JUNE 10, 2008
Don’t mock me (at least not just yet), it’s non canon! Trust me - I’ve seen The Exorcist before (both versions). Granted, I saw it rather late in my horror fandom life (when the new cut came out I was 20, and had only seen the original about a year or so before - NOW mock me), but that’s better than my late-to-the-game ages for other landmark horror films such as Rosemary’s Baby (27) and Cathy’s Curse (also 27). BUT, I have never seen any of the sequels, and since I finally got the box set recently, I figured I’d go through the mammoth collection for the first film (2 versions of the film, a total of 3 commentaries between them, a full length documentary, and some other junk) before diving into them. My friend Joe urged me to watch Exorcist III ASAP, but I learned my lesson long ago about watching a series out of order (Halloween) and avoid doing so as much as possible. Sorry Joe, II comes first.
So what do I think about the film? Well, it’s great. It’s not in my top 10, but that is because I prefer slasher and zombie movies for my horror viewing. However, as far as supernatural/possession horror films, it is pretty hard to beat (2nd only to Shocker). And the reason why it works so well is because it’s not about how cool a full body makeup effect they can get for the monster, or how nastily they can kill people. There is so little blood in this film it’s almost shocking; there is more explicit gore in the PG rated Indiana Jones films (the first 2 anyway) than this film contains. And it’s also paced rather slowly – I think our first real sign of horror comes around the 45 minute mark or so, and it’s another 10 or so before the “possession” makeup effects are seen. But all of that is WHY it works (and works even better in repeated viewings). It draws you in slowly, and builds steadily. Sure, there are highlights – pea soup, crucifix, etc. - but they flow naturally with the film, and the film’s ensemble cast (something often ignored – you got Regan, the mother, 3 priests, the cop, the doctor) keeps you on edge, because without a traditional main character you truly fear for someone’s life whenever they are in danger.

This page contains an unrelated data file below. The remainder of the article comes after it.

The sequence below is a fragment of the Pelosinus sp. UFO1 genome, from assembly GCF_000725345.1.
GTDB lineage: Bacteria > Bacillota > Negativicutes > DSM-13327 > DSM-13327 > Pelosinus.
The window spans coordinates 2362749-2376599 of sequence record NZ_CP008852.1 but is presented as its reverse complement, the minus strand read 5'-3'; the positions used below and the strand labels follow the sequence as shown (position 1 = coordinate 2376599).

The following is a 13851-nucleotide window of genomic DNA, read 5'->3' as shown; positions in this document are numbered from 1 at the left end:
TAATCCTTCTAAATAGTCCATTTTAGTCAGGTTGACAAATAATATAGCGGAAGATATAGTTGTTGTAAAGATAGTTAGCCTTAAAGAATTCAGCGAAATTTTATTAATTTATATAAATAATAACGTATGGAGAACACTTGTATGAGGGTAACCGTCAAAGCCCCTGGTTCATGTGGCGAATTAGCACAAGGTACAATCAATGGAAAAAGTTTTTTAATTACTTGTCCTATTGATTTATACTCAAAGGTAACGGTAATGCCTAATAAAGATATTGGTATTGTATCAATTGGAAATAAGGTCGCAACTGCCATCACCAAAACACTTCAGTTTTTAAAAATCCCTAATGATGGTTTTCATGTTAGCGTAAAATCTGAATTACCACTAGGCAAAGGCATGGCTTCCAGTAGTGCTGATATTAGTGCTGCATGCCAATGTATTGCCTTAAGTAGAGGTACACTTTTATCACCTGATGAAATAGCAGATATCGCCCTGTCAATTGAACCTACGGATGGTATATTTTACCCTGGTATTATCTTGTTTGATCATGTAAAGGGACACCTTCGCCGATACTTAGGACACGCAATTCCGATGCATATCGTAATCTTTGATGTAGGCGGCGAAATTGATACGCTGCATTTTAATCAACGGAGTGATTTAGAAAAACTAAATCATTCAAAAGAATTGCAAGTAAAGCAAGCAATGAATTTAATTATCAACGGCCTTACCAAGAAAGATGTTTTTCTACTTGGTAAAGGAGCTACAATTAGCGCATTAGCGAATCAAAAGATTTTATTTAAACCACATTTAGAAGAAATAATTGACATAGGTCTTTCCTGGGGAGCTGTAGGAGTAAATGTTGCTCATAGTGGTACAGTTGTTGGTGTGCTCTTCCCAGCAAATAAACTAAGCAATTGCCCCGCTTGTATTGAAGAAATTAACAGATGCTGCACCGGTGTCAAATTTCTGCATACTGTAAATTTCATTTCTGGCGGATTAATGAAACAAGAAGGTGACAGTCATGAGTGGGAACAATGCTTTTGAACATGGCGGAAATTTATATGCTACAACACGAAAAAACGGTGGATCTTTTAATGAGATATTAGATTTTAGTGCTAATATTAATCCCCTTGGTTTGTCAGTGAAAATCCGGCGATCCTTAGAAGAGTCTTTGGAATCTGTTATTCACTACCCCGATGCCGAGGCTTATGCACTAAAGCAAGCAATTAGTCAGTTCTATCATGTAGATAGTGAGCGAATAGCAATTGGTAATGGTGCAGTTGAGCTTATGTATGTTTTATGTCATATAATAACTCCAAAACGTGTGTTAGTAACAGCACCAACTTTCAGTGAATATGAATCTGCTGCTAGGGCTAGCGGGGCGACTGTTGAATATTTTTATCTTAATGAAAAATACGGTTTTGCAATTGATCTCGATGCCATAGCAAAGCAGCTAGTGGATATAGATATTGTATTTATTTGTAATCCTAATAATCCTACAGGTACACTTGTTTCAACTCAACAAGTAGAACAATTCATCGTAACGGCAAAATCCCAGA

I also love how spare the music is. As much as I love Halloween and its score, Carpenter almost never let the damn score go silent. But here there is very little score, and even the famous “Tubular Bells” piece (even though it wasn’t written for the film, it’s still pretty much the most famous horror movie music ever next to Halloween, which I am guessing half of you have as a ringtone) is only used two or three times in the film. Incidentally, the first time we hear it is during a scene where Ellen Burstyn walks home on... Halloween.
And it’s easily one of the classiest horror films ever made. The acting is top notch across the board; there isn’t a single weak performance in the film, even among the minor characters. The direction is also above average, and I wish Friedkin had done more horror films, because he doesn’t FILM it like a horror film. Friedkin had a documentary background, and it shows; even in the more traditional horror scenes, there is a sense of loose detachment in the direction that makes the film stick out from all of the wannabes that followed.